£300,000 is to be spent at the Stones of Stenness, in the Heart of Neolithic Orkney to upgrade car parking facilities and improve the pathways network. This is the first phase of a collaboration between Historic Environment Scotland (who maintain the site), Orkney Islands Council and Highlands and Islands Enterprise.
A Memorandum of Understanding (MOU) has been signed:
to conserve the Heart of Neolithic Orkney site and enhance the visitor experience for tourists and local people
The ‘lay by’ which serves as a parking area at The Stones of Stenness has come in for widespread criticism from locals, tour bus operators and visitors for the extremely poor condition it has been in for several years.
Memorandum of Understanding
Designed to work alongside the existing World Heritage Site Management Plan, the Partnership, in consultation with industry and other stakeholders will look at areas including visitor flow management, infrastructure and connectivity.
The project will also see further investment in the island’s visitor offer to create a destination-led approach, whilst championing opportunities for sustainable tourism.
Alex Paterson, Chief Executive of Historic Environment Scotland said:
“Orkney’s rich heritage is world renowned and we are continuing to welcome increasing visitor numbers who are keen to experience its story.
“This brings a number of benefits for those who live and work in the islands, however this needs to be balanced against the ongoing management of the island’s tourism assets by looking at existing connectivity, infrastructure and opportunities to encourage sustainable tourism.
“The MOU sets out a framework for how we will work together to champion the Orkney Islands heritage and tourism offer, with tangible outputs agreed and identified as part of Phase One. I look forward to working with partners to bring our ambitions to reality.”
James Stockan, Leader of Orkney Islands Council, said:
“This is a significant day in the long history of our World Heritage site and the internationally important monuments it contains.
“I now look forward to the development of a number of shared and ambitious projects that will greatly enhance the visitor experience for tourists and local people – taking it to a level that truly reflects the quality of these remarkable reminders of Orkney’s Neolithic past.
“The agreement signed commits us to working side by side to care for the site – and ensure the best possible arrangements are in place to manage visitor numbers in the best interests of the site, the monuments and our community as a whole.”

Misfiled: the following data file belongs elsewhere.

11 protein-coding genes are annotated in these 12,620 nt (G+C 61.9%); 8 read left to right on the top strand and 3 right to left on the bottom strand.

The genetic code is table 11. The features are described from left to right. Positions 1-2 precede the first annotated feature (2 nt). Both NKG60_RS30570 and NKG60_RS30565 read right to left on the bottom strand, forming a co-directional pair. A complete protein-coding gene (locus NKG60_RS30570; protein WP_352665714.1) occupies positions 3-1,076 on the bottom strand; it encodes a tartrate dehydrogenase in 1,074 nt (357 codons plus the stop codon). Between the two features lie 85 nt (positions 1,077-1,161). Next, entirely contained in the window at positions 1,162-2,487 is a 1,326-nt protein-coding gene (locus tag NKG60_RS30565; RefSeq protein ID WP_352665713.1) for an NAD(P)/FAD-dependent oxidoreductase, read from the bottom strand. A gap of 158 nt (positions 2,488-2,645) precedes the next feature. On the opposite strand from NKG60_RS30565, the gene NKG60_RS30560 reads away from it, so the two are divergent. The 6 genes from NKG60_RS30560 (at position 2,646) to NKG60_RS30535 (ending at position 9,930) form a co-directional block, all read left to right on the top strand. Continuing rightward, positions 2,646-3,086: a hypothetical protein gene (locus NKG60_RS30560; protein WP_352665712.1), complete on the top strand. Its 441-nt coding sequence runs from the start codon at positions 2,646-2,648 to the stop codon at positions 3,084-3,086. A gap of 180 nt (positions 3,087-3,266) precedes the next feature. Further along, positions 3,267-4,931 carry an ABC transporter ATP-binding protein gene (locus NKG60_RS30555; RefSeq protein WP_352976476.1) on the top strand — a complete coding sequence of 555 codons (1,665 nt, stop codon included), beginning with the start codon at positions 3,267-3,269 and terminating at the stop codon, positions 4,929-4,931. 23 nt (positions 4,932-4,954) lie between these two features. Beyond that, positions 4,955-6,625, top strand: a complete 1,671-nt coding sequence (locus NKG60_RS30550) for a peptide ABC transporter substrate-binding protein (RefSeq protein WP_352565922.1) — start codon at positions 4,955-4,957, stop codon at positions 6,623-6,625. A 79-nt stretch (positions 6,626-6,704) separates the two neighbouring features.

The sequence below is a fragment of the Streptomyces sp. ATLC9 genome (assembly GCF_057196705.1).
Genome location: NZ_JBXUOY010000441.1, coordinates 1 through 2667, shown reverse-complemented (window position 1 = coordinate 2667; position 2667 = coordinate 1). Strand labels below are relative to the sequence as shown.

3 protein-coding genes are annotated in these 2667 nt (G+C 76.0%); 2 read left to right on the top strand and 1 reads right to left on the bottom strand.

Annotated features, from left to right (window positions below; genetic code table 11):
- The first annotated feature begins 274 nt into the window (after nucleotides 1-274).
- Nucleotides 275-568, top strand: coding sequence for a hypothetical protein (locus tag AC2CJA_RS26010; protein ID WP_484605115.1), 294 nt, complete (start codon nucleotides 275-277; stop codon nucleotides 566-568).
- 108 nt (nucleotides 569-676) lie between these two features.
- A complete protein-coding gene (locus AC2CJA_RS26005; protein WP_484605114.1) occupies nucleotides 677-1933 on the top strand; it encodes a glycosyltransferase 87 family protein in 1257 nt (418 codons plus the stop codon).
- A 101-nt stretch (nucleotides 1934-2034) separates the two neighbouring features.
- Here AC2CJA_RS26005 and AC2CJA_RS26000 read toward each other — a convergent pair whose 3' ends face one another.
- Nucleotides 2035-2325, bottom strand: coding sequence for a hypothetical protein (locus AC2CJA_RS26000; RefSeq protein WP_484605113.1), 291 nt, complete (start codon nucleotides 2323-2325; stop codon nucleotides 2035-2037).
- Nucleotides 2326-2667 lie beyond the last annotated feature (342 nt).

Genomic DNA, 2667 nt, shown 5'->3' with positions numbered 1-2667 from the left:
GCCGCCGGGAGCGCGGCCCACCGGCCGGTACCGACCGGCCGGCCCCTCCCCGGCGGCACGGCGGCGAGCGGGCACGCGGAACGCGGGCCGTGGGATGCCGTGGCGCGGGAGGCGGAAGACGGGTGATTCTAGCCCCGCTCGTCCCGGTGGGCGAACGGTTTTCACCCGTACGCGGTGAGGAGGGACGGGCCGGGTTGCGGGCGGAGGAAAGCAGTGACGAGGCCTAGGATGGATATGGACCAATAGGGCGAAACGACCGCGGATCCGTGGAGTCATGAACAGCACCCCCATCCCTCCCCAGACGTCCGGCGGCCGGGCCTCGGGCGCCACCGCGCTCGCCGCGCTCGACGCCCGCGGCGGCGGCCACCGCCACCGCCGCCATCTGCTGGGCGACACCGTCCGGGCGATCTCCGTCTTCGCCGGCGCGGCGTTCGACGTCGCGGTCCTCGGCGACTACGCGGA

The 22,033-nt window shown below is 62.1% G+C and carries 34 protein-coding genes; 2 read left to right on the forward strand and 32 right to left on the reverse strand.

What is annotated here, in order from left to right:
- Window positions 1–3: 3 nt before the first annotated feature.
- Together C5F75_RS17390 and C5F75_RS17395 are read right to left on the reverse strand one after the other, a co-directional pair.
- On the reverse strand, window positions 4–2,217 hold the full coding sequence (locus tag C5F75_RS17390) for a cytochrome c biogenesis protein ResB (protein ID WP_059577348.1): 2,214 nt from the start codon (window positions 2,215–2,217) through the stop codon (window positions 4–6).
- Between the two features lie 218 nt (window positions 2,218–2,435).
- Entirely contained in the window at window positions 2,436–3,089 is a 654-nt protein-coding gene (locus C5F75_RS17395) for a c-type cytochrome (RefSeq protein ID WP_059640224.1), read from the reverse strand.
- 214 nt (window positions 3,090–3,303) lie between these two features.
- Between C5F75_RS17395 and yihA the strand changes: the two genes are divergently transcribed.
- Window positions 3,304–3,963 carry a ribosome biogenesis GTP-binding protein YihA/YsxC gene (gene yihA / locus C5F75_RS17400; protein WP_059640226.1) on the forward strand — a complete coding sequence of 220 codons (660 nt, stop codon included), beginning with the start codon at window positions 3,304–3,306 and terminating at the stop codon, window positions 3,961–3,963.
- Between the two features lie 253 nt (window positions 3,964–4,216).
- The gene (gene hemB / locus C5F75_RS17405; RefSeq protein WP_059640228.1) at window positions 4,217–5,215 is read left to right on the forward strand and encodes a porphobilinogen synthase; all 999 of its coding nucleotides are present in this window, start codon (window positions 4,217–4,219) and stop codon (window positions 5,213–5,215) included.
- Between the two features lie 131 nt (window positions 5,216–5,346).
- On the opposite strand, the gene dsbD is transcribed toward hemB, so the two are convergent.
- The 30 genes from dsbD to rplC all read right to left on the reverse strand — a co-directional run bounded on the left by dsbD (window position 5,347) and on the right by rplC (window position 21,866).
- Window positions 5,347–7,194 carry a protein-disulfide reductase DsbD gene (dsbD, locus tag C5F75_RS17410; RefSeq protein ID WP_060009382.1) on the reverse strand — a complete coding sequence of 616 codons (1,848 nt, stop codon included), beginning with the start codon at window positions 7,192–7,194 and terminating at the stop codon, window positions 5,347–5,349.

The area is also undergoing a public consultation process where many concerns were expressed about the significant increase in traffic – pedestrian and vehicle – in recent years. Stenness and World Heritage Site Active Travel Public Consultation
Mind, Body & Spirit – New VisitScotland Guide
Carroll Buxton, Interim Chief Executive at HIE, said:
“Tourism is one of Orkney’s key sectors and a source of valuable employment that is underpinned by World Heritage Site status. We look forward to working alongside HES and OIC to support proposals that spread the economic benefits from sustainable tourism throughout the county.
“As well as enhancing the visitor experience, this approach demonstrates a commitment to protecting Orkney’s culture, heritage and exceptional landscapes while developing its tourism offering.”
The Stones of Stenness are part of the UNESCO World Heritage Heart of Neolithic Orkney which also includes, the Ring of Brodgar, Skara Brae and Maeshowe.
The visitor centre for Maeshowe had to be moved to Stenness village due to road safety concerns and now involves a short bus journey to the Tormiston Mill car park as part of the visit. The inner section of the Ring of Brodgar is rarely open due to drainage problems and increased footfall. Skara Brae, perched on the coastline and protected by a sea wall, is under threat from rising sea levels and has restricted access due to visitor numbers.
These iconic sites are over 5,000 years old and Orkney’s huge boom in tourism has meant they require increased measures to protect them and to allow tourists and locals to still enjoy visiting them.
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